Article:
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Former US Environmental Protection Agency head condemned Delta Electricity’s application for further exemptions from nitrogen oxide (NOx) restrictions at Vales Point power plants. | Newcastle Herald

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The former US Environmental Protection Agency has accused Delta Electricity of seeking further exemptions from nitrogen oxide (NOx) emission restrictions at Vales Point power plants. Bruce Buckheit, a former US Environmental Protection Agency aviation executive director, argued that the proposal was against the public interest, with expert evidence to the New South Wales Environmental Protection Agency evaluating the application. “If the exemption is granted in January 2027 on request, the facility is almost certain to continue to emit NOx unabated until the operator decides to retire,” he said. Buckheit expressed concern that Delta’s approach is “unintentional” to the law and that tax exemptions could set a precedent for other power plants to have the same argument. “Vales Point is now benefiting from this five-year extension and is adopting the same NOx management strategy as in 2011 (probably 1974) (that is, none),” he said. “In an attempt to continue unabated NOx emissions beyond the plant’s 50th birthday, Delta clearly states that older plants and equipment (including pollution control technology) need to be upgraded in stages. Miss the “Signal”. Following a collaborative community campaign, the NSW EPA recently launched a proposal for consultation prior to its decision. Last week, the New South Wales State Parliamentary Commission called for the latest air pollution legislation to bring state regulations into line with international and World Health Organization standards. A committee reviewing the air purification bill said, “It’s time to tighten the relatively outdated and relaxed excess restrictions in New South Wales to reduce the harmful effects on the health of New South Wales residents. “. The Australian Environmental Justice, Australian Conservation Foundation and Future Sooner are one of the groups requesting the EPA to decline the application. “All Australians deserve clean air and live free from the dangerous health effects of toxic pollution,” said Charlie Branby Lendell, an Australian lawyer for environmental justice. “Power plant operators will take all reasonable steps to minimize the risk of harm to humans and the environment and to comply with existing state air pollution laws that are already significantly weaker than WHO guidelines. “We need to.” Susanne Harter, campaign officer at the Australian Conservation Foundation, said older power plants like Berth Point need to be carefully monitored to avoid harming the global and local environment. Said. “This power plant should not be exempt from compliance with pollution regulations,” she said. In a statement, Delta Electricity rejected the group’s allegations. Spokesman Steve Gurney said Vales Point is operating under strict environmental licensing terms and under close scrutiny by EPA. “This is a group of anti-coal activists with the one purpose of closing a coal-fired power plant,” he said. He said the EPA analysis consistently showed that the air quality of the Central Coast and Lake Macquarie was one of the best in New South Wales. “We also conclude that’nitrogen dioxide, sulfur dioxide and carbon monoxide levels easily meet national standards.’Specifically, by monitoring, NO2 concentrations are always very good at all monitoring sites. Or it has been shown to be good. News: Journalists We work hard to keep the community up to date with the latest news in the region, which allows us to continue to have access to trusted content.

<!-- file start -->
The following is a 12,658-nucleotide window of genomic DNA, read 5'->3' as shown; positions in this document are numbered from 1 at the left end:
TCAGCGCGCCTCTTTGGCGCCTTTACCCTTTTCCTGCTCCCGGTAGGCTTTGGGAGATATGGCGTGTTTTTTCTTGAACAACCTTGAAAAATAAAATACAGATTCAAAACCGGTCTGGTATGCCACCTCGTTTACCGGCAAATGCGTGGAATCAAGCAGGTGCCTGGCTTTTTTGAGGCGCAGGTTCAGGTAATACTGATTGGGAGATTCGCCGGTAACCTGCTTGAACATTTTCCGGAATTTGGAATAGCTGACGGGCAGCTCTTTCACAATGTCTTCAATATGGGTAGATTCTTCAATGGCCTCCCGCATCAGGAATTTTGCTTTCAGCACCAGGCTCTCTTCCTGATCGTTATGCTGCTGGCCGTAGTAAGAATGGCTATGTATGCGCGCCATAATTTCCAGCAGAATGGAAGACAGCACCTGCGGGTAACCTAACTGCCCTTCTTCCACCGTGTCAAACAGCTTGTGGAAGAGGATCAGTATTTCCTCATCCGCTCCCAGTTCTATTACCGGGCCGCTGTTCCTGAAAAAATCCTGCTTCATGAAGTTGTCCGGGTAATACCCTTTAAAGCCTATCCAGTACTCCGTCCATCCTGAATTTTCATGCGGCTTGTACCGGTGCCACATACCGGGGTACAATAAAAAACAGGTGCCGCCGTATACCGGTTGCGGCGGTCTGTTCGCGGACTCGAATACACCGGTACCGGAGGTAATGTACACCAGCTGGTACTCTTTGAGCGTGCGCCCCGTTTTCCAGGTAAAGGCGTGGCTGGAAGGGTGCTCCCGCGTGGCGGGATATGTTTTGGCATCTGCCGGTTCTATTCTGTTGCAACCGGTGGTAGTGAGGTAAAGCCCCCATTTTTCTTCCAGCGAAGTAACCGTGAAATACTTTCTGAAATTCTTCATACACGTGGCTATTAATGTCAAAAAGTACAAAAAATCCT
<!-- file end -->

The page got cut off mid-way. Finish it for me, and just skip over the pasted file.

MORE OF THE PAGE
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Former US Environmental Protection Agency head condemned Delta Electricity’s application for further exemptions from nitrogen oxide (NOx) restrictions at Vales Point power plants. | Newcastle Herald

Source link Former US Environmental Protection Agency head condemned Delta Electricity’s application for further exemptions from nitrogen oxide (NOx) restrictions at Vales Point power plants. | Newcastle Herald

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